There was one place I found regular motivation. With the help of the internet and iTunes, I was able to tune in regularly to an amazing podcast. It was the only thing that made me feel like I wasn't alone and I loved when there was a new episode to listen to. It's called the "The Quick Talk Podcast" and the host, Josh Latimer was podcasting from Costa Rica at that time. Josh is an energetic family man who has tons of crazy business ideas, who thinks big, and who understands that an entrepreneur is someone who sometimes seemingly jumps out of a plane and builds the parachute on the way down. I also loved that Josh wasn't afraid to say he loves Jesus and loves his wife and kids. It was clear he has the heart to help others. This was my kind of people. This podcast kept me going and kept me energized so I listened to every episode I could find and signed up to be on the email list. I was officially a follower of this wild and crazy entrepreneur who frequently talked about how people like us tend to not have a good community of other entrepreneurs in our lives because we also tend to be confident and think we can figure it all out on our own.
Skip ahead three years later. I have moved out of state and now my sister, Katrina and I are working on this big project, our business, together. Katrina is beginning to learn our business, reluctantly though. In her own words, she was coming along while "kicking and screaming" and still not really sure she even wanted to do this. She still believed in the business and knew we had a lot of great customers and a good business but wasn't sure she wanted to work in the business. That was hard on me, but I was not mad at her as I realized it was never her intention to be so involved in our business. I began sharing this podcast with her, having her listen to as many as she would. She liked them and I could sense she was starting to understand how I thought. Skip ahead another year. We are just over four years in business and I present a crazy idea to her. This guy, Josh Latimer from the Quick Talk Podcast was putting on a unique business event. Josh, along with many other successful business owners, would be mentors and work with us one on one to work through specific goals for our business. For this event, you come with your spouse or business partner to find Community, Clarity, and Accountability so you can CONQUER in your business. I know we NEED this and I really want exactly what they are talking about. I was elated when Katrina excitedly said: "let's do this!". It was a big sacrifice for us. Money, time, travel, etc. but we both felt like we had to do it. Skip ahead to October 2018 when we find ourselves in Michigan at this event. Excitement and nervousness start to take over. I'm mostly excited. Katrina is mostly nervous, but only briefly as one-by-one we meet other business owners and their spouses and find they are like us. The same challenges, the same fears and the same courage to brave the unknown and do something big and different so they can create change in our world. These people have the same big pictures ideas for their success and purpose in life. They have had failures and successes that we identify with. The mentors are the same way. Wise and humble as they let us know we are not "normal" because most of society does not take such huge risks with their careers and finances. At the same time, they tell us we are "normal" entrepreneurs because everyone in that room and at that event has gone through or is going through the same things. Katrina and I not only experienced an unmeasurable amount of leadership and guidance, but we gained wind in our sails and a filling of our imaginary buckets, so much that now I feel it is spilling out.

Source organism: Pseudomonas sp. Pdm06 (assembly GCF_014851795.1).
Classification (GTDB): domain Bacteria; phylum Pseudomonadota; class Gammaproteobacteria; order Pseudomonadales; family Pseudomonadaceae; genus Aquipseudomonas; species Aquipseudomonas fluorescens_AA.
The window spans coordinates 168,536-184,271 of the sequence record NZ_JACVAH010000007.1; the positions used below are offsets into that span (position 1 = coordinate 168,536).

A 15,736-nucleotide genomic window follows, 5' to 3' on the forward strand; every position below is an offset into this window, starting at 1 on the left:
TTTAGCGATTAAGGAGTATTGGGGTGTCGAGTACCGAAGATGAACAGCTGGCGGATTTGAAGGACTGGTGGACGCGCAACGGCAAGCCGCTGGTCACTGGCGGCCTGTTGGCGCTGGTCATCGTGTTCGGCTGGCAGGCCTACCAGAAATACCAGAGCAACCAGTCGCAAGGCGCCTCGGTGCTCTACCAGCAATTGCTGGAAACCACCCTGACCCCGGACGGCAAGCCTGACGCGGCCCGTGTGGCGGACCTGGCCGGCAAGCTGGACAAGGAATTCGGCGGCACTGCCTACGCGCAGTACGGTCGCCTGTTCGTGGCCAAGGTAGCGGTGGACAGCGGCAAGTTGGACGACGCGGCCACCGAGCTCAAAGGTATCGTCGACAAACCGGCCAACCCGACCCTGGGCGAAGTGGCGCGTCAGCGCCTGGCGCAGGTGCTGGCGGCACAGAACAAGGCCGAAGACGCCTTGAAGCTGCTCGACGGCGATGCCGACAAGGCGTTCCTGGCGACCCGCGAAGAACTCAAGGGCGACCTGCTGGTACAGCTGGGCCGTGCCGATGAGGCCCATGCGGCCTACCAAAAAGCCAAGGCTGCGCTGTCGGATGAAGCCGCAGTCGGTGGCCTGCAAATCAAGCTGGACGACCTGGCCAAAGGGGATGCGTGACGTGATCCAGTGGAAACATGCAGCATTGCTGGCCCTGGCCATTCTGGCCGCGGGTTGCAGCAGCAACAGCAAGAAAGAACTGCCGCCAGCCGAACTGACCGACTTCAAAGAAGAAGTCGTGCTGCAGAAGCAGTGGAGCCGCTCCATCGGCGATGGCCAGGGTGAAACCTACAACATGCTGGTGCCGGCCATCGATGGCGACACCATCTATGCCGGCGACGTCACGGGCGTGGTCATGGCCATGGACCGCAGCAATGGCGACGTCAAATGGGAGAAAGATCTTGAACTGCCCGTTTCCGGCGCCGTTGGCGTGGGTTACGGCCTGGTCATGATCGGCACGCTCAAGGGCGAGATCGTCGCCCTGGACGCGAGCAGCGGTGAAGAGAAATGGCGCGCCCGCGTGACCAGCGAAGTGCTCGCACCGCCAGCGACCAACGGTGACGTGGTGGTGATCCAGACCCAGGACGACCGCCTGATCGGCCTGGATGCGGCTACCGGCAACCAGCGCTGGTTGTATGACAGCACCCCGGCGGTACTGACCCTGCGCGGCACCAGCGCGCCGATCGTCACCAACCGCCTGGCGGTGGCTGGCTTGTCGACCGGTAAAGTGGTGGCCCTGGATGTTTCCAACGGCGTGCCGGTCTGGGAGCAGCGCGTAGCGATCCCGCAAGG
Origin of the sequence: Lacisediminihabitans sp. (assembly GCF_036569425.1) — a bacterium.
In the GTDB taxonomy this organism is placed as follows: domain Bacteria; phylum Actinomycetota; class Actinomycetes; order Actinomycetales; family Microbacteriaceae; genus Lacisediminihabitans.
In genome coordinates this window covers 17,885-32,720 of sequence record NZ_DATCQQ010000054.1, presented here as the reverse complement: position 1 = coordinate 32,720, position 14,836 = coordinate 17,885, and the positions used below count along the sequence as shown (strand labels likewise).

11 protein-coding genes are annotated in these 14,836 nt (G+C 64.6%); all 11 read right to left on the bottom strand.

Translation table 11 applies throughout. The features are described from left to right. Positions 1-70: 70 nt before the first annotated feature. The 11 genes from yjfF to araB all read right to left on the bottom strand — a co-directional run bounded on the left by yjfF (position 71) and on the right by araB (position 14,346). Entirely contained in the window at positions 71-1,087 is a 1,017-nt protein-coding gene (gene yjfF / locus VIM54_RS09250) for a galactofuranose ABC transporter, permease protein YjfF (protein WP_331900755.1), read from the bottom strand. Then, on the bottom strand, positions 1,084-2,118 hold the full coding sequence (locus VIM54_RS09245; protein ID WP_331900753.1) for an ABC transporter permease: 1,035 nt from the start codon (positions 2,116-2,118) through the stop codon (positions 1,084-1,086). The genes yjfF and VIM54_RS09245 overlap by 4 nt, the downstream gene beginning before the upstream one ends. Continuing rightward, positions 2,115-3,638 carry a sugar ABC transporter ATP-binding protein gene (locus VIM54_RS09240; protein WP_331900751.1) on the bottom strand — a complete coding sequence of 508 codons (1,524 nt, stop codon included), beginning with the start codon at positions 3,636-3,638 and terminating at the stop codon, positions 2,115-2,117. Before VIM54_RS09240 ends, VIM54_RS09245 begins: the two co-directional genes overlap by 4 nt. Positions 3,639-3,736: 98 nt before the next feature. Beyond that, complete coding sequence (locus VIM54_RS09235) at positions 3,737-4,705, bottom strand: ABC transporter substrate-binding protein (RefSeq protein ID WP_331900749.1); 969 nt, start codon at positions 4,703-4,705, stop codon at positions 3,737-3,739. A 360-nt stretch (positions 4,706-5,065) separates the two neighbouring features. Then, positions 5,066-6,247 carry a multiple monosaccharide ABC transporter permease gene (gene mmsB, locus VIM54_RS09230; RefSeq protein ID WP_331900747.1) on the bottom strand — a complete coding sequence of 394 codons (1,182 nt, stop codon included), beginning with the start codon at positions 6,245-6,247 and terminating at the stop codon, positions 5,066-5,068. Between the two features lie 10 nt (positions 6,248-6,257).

The truth is, without the community this event brought together, Katrina and I would not have the clarity and accountability we now BOTH have. We are finally unified in the understanding of our duty and the purpose in our lives. We both have to say "thank you" again, from the bottom of our hearts. Thanks to each and every one of the people who organized things and those who worked as mentors at the Automate Grow Sell Experience for 2018. We left AGSx2018 feeling unified with each other in our approach to our business and we feel empowered by the community we now have with many of our newfound entrepreneur friends. If you are reading this and are an entrepreneur who is lacking community, I would like you to know there is a great group of people out there. We understand your heartaches and challenges and we care about your purpose in life. We understand why you do what you do, even if family and friends think you are crazy for doing it. Reach out and find us, we are waiting to commune with you as well.